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‘Long COVID symptoms less likely if…’ UK study on resisting complications after coronavirus infection


Long COVID is less likely to affect vaccinated people than unvaccinated people, UK Health Security Agency said on Tuesday based on as many as 15 studies. This comes at a time when World Health Organisation (WHO) and other experts have warned that the long-term effects of coronavirus could be critical affecting all organs of the body. Several studies have also suggested that people can suffer from post COVID complications even after mild infections.

Long Covid: Some patients improved after vaccination

UKHSA further clarified that people who received two doses of Pfizer-BioNTech , AstraZeneca or Moderna vaccine, or one dose of the single-shot J&J vaccine, were around half as likely to develop symptoms of long COVID compared to the unvaccinated. Studies have also shown more people reported an improvement in Long Covid symptoms rather than a worsening following vaccination.

“These studies add to the potential benefits of receiving a full course of the COVID-19 vaccination,” said Dr Mary Ramsay, head of immunisation at UKHSA adding, “Vaccination is the best way to protect yourself from serious symptoms when you get infected and may also help to reduce the longer-term impact.”

What are the most common symptoms of long COVID?

As per the UKHSA, the most common symptoms of long COVID include fatigue, shortness of breath and muscle or joint pain.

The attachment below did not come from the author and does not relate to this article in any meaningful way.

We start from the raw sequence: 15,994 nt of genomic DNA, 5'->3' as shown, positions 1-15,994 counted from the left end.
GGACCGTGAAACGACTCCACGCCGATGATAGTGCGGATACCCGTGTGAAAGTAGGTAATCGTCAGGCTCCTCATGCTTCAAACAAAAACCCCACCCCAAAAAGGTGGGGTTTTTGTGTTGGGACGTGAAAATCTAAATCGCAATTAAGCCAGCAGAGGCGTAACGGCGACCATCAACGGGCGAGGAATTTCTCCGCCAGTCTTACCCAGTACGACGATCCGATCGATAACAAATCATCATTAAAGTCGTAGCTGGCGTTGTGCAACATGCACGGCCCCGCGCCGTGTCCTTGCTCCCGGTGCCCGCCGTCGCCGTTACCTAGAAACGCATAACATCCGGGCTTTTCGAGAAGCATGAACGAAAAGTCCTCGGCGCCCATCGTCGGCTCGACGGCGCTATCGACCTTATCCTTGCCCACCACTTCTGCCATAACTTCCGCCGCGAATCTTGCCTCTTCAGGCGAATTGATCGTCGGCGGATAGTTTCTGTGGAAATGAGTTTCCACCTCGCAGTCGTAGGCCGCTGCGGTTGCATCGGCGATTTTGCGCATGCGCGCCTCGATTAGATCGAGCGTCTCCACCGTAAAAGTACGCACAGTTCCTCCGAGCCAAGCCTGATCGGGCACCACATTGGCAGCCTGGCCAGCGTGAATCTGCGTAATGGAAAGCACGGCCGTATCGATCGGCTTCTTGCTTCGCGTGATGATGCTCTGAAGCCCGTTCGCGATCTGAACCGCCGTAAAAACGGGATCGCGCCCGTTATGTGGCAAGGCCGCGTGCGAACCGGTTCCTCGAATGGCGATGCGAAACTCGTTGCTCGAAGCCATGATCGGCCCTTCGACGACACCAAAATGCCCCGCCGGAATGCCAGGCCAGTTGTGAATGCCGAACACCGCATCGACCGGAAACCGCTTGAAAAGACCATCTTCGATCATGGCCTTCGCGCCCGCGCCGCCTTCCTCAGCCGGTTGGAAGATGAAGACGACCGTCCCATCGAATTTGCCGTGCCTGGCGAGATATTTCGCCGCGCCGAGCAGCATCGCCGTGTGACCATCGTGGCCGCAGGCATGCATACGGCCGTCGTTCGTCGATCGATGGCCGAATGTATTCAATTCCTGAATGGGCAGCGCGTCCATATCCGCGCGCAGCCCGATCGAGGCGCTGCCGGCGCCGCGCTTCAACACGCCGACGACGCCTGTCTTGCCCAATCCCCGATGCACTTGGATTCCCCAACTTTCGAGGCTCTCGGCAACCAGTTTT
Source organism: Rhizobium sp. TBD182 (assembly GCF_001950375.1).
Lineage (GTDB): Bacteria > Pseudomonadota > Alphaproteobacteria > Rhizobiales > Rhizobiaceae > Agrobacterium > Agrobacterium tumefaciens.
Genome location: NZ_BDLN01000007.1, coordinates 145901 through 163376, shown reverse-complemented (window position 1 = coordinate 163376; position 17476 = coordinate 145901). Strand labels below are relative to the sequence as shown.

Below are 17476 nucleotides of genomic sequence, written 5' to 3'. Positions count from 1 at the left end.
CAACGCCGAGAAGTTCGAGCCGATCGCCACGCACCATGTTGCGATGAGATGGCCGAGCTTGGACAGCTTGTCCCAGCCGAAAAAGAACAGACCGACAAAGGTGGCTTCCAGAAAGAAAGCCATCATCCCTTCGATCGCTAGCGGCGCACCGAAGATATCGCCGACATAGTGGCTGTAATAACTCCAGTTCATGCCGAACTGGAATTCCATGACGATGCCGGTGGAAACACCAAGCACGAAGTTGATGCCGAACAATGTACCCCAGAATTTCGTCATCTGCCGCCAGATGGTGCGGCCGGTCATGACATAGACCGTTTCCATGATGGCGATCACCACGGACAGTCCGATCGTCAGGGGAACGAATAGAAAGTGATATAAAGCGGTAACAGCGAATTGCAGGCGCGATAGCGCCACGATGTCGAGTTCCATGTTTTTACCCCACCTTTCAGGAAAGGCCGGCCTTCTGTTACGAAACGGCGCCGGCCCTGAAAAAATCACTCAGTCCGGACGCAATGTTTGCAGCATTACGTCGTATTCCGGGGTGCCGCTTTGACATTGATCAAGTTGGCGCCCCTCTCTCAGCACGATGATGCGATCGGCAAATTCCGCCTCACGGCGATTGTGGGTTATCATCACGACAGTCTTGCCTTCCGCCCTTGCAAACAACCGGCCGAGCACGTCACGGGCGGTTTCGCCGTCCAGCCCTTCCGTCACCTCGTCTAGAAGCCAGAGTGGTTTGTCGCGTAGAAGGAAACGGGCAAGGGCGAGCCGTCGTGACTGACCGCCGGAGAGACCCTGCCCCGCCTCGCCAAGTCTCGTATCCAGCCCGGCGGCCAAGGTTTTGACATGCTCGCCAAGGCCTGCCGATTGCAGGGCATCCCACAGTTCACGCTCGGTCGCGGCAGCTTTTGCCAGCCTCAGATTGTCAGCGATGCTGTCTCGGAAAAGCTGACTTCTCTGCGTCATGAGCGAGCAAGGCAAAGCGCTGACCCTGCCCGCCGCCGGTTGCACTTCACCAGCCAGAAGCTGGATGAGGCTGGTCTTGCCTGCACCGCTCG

“For most people symptoms of long COVID are short-lived and resolve over time,” Ramsay said and added, “But for some, symptoms can be more severe and disrupting to their daily lives.”

“If you’re experiencing unusual symptoms particularly for longer than four weeks after infection, you should consider contacting your GP.”

The UKHSA said that an estimated 2% of the UK population had reported symptoms of long COVID

What WHO said on long COVID?

Last week, WHO officials said that the long-term effects of the coronavirus can be critical, affecting every part of your body. The symptoms can range from shortness of breath to heart diseases, and yet a lot more is still unknown.

When people talk about COVID, they think of it as an upper respiratory disease, but it is more of systemic disease. Literally, it was affecting every part of the cardiovascular system one year down and later, said WHO official Dr. Abdi Mahamud.

“The risk and complication from COVID, when we see it is not as a respiratory pathogen. Of course, that’s the way of entry, but it’s affecting every part of your body because of the vessels. It can cause vasculitis.”

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